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The result?  She loves these shorts, declaring them her Peacock Shorts of Power (apparently when wearing them she can control all the peacocks in the world, not a superpower that had ever occurred to me).  She wore them All The Time and moaned when they were in the wash. Not bad considering that I was worried she wouldn’t wear them at all as the background of the fabric is black. Anyway, I said we could go back to the shop and buy some more of that fabric and I’d make her a second pair, maybe with a different colour trim. But of course, they didn’t have any more of that fabric left in the shop, so after a long time, she finally chose some navy blue fabric with bears, foxes, dear, birds, squirrels and rabbits on instead. She was particularly taken with the gold highlights I think.

Second time around I hacked them to have pockets, I was rather kicking myself for not doing this the first time to be honest. I just freehanded a pocket pattern piece that fit the fronts (making sure there was seam allowance included on that long curved L shape) and used that to cut my pocket piece.  Then I folded the corner of that piece over to make my pocket facing pattern piece and folded the front pattern piece over the corresponding amount to make the the pocket opening before cutting out.  I had a mere sliver of fabric left after cutting out and one of my pockets is pieced and one of the facings is cut crossgrain, it was so satisfying to make this work with negligable waste.

Once everything was cut out I attached the pocket pieces to the front along the opening wrong sides together then finished with bias binding (satin again, this was too soon after the first pair to realise it wouldn’t wear well). Then I sewed my pocket piece to the facing, finished the seam allowance, then tacked the pockets to the front piece at the top and side within the seam allowance. Then I proceeded as normal with construction, and voila.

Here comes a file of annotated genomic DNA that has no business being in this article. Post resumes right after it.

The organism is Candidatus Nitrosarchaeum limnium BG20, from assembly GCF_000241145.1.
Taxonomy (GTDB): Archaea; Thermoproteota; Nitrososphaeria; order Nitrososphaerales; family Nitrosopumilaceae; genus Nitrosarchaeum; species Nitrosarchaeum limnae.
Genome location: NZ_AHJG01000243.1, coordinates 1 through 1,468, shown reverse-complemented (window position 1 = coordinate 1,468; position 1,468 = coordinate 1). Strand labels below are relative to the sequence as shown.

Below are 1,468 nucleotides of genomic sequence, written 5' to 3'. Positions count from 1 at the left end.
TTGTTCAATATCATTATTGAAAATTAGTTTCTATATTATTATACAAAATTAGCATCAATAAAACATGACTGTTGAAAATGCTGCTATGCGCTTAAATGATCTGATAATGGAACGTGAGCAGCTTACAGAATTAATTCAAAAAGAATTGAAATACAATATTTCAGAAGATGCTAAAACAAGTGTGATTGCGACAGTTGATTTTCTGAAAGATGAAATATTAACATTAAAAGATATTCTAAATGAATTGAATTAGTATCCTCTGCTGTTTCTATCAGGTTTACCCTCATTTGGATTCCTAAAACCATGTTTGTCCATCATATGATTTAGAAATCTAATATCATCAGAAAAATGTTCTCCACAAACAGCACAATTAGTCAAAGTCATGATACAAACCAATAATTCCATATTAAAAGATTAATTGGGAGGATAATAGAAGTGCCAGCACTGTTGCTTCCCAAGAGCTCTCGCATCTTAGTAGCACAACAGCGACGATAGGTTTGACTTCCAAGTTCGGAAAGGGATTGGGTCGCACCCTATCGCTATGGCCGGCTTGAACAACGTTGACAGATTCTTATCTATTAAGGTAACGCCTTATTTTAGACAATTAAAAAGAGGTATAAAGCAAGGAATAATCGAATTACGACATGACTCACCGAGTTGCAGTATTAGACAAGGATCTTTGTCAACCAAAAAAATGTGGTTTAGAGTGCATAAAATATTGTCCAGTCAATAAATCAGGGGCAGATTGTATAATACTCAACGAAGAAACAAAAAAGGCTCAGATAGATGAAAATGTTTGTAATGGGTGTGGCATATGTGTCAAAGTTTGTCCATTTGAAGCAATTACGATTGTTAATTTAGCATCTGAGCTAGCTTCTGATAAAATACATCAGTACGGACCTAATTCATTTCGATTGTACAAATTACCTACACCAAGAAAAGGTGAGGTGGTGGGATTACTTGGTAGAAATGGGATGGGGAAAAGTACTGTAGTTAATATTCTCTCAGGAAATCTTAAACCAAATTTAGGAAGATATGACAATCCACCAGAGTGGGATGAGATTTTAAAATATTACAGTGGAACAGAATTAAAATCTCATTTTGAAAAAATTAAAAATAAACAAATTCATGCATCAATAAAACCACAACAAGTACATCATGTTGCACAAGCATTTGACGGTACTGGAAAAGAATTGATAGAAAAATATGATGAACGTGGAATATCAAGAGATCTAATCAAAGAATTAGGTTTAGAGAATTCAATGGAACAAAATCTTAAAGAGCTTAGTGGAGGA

Pair number two were nearly as successful as the first ones, but aren’t quite as popular despite the fact that you can control Even More animals in them AND they have pockets. Sometimes you just strike it lucky first time!

 

 

 

 

 

 

X marks the spot

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In a (quite possibly futile) effort to persuade my son that some of the trousers that I made him previously really are getting too short to wear now, I have made the Boy some new ones.

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This is a new to me pattern , Ottobre 01 /18, no33 Metsäretki sweatpants (jogging bottoms) with front and back pieces, inset front hip pockets, side patch pockets, no ribbing at the hem (unlike previous pairs I’ve made him) and no separate waistband.  Oh and they were supposed to have a mock fly, but I left that off and went with a straightforward front crotch seam cos I coudn’t be bothered.

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This metre of looped backed sweatshrt fabric (French terry?) had been in the stash a while and I just managed to squeeze the pattern pieces on, so I couldn’t really do much with pattern placement. Which means when he next goes up a size I’ll need over a metre of fabric to make him trousers. Eek.

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I was just putting some of the offcuts on one side to use to patch the knees later (he always wears them through in the knees and it’s nice to have matching fabric to fix them with) when I realised I could be a bit pre-emptive, and I quilted the a patch in place behind each knee to reinforce them.   My leftovers weren’t quite the width of the trouser front, but I extended the quilting lines right the way across.